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Friday, April 09, 2021

The Mathematics of the Gods and the Algorithms of Men: A cultural history, by Paolo Zellini | Book reviews - Church Times

Andrew Davison, Starbridge Senior Lecturer in Theology and Natural Science at the University of Cambridge, and Fellow in Theology and Dean of Chapel at Corpus Christi College looks at mathematical history.

The Mathematics of the Gods and the Algorithms of Men:
A Cultural History

THE word “invention” has the unusual quality of meaning two opposing things. That puts it in the company of a fascinating set of words including “dust” (to sprinkle something, and to wipe it off) and “oversight” (to watch over something, and to fail to do so). Most often today, “invent” means “to make up”, but it also preserves the older sense of “to discover”. Readers of the Church Times might recall the name of the feast on 14 September, the Invention of the Holy Cross.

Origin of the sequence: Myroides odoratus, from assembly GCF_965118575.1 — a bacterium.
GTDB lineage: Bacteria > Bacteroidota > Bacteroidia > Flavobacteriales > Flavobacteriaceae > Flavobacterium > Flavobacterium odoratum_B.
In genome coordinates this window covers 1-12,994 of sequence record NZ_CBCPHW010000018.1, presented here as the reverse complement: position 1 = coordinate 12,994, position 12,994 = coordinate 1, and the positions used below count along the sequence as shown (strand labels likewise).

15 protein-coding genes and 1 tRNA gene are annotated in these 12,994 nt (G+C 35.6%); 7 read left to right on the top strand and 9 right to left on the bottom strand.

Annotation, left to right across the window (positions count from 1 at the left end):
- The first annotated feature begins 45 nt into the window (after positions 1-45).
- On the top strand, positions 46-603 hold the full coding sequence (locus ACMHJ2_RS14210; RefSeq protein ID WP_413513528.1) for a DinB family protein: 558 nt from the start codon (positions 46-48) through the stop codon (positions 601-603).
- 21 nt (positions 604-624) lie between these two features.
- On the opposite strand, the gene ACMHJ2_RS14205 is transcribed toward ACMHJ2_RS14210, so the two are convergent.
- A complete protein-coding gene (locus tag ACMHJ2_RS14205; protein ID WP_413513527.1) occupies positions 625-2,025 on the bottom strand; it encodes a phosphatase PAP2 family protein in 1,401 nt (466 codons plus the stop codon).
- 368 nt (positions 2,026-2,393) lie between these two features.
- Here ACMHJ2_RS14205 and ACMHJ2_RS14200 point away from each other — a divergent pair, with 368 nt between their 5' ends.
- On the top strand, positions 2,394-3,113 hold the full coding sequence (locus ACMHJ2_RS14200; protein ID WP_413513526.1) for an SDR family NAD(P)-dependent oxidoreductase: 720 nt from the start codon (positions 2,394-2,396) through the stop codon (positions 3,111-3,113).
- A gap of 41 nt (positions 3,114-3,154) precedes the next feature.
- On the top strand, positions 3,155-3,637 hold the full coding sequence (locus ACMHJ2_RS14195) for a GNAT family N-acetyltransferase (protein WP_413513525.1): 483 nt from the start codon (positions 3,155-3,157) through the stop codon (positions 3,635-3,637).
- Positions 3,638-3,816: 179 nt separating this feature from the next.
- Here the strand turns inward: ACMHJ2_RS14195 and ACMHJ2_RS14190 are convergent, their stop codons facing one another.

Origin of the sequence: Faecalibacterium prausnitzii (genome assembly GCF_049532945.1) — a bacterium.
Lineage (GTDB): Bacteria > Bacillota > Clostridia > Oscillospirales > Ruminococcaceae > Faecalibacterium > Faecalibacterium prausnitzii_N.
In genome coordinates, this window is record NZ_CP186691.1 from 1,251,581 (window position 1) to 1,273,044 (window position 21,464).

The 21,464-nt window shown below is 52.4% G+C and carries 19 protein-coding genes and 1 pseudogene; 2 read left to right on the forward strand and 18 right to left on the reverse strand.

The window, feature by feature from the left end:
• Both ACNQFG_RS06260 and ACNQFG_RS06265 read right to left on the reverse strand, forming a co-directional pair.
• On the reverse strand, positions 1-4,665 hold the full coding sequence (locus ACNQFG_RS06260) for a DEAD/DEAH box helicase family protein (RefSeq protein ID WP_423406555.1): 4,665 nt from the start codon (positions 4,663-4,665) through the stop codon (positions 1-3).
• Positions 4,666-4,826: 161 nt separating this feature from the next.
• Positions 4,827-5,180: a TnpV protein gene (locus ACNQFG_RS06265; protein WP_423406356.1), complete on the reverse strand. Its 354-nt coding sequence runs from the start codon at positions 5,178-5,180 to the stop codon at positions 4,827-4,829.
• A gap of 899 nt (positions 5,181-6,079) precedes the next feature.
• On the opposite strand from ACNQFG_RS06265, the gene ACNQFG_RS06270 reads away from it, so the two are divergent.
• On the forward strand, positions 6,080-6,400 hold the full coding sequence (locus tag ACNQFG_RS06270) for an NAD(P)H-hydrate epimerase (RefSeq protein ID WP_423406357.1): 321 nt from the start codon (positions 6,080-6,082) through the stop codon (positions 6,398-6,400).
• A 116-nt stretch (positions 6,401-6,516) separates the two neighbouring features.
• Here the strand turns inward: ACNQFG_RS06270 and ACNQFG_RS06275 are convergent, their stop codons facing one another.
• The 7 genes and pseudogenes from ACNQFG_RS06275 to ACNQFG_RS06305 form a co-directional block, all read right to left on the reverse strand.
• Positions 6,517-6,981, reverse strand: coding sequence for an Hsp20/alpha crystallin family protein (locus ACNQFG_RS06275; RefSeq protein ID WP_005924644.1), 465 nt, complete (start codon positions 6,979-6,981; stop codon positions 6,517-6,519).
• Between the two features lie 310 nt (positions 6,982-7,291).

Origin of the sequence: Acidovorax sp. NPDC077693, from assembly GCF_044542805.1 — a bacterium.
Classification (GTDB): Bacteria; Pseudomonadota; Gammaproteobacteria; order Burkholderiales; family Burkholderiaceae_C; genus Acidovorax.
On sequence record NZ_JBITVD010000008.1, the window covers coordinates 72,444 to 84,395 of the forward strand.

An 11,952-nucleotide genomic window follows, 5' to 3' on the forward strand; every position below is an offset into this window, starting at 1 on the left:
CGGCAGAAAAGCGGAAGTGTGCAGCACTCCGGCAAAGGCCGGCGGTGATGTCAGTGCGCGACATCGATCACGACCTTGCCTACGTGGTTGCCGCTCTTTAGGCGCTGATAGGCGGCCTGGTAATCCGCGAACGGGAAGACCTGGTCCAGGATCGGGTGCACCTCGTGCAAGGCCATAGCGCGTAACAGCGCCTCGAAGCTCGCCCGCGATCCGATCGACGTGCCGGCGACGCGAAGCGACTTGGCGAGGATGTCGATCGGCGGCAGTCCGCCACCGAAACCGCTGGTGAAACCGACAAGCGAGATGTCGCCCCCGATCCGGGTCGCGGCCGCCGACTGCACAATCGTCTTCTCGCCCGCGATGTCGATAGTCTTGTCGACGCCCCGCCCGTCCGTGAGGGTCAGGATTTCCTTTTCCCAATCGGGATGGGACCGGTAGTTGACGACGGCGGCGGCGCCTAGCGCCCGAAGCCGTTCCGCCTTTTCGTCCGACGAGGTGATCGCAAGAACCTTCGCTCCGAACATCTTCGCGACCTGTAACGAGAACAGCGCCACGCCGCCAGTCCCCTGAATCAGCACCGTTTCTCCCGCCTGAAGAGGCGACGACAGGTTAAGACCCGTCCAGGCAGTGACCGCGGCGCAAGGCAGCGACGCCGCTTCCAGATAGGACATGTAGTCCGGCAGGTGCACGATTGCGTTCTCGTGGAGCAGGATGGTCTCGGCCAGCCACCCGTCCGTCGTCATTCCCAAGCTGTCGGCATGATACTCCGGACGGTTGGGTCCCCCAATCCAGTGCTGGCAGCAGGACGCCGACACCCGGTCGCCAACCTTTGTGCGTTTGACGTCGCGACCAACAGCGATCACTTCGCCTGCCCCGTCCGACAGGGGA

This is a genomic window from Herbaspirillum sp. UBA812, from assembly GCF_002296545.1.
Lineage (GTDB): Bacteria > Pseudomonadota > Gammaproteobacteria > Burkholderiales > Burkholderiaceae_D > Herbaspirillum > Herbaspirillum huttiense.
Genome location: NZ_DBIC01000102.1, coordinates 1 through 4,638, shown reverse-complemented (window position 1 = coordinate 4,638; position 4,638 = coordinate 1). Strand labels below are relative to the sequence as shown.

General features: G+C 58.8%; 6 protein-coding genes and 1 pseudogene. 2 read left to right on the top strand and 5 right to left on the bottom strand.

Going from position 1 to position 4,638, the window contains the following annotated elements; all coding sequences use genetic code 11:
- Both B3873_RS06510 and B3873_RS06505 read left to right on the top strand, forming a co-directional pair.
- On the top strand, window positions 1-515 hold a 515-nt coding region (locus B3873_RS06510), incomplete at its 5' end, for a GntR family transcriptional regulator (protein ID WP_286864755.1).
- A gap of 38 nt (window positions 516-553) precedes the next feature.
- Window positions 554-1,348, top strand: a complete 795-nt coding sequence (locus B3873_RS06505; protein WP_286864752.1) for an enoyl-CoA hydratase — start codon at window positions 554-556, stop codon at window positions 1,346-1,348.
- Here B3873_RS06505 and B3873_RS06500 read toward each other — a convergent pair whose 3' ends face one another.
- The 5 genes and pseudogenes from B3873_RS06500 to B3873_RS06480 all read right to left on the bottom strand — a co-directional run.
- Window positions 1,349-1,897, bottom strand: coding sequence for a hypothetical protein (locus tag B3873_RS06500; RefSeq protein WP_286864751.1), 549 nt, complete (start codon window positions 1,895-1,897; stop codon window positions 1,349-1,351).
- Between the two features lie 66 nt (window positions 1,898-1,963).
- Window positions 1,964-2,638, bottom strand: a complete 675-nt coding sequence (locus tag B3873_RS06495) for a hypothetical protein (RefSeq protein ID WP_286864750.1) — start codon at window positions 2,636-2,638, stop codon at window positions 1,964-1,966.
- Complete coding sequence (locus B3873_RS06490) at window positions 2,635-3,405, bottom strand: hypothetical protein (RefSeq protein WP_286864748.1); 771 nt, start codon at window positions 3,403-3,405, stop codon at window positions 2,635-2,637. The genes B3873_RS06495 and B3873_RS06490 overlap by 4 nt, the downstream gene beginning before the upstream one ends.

These yoked meanings of “invent” lie at the heart of Zellini’s book (a translation of La matematica degli dèi e gli algoritmi degli uomini). On the one hand, we have “the mathematics of the gods”: abstract and eternal realities that lie before, beneath, and behind mundane reality. They would be there to be discovered. On the other hand, we have “the algorithms of men”, which offers a very different vision of mathematics. On this view, it would be that which can be elaborated, potentially from some arbitrarily chosen starting point, in a finite number of moves designed by human minds...

Serious attention is also being given to the ethical implications of the enormous power now invested in computerised algorithms. Catherine Besteman and Hugh Gusterson gathered some mainly cautionary essays (Life by Algorithms: How roboprocesses are remaking our world, University of Chicago Press, 2019), while Michael Kearns and Aaron Roth were considerably more optimistic (The Ethical Algorithm: The science of socially aware algorithm design, OUP, 2019). All these books seem to me to succeed as books. Zellini’s, unfortunately, does not.


Source: Church Times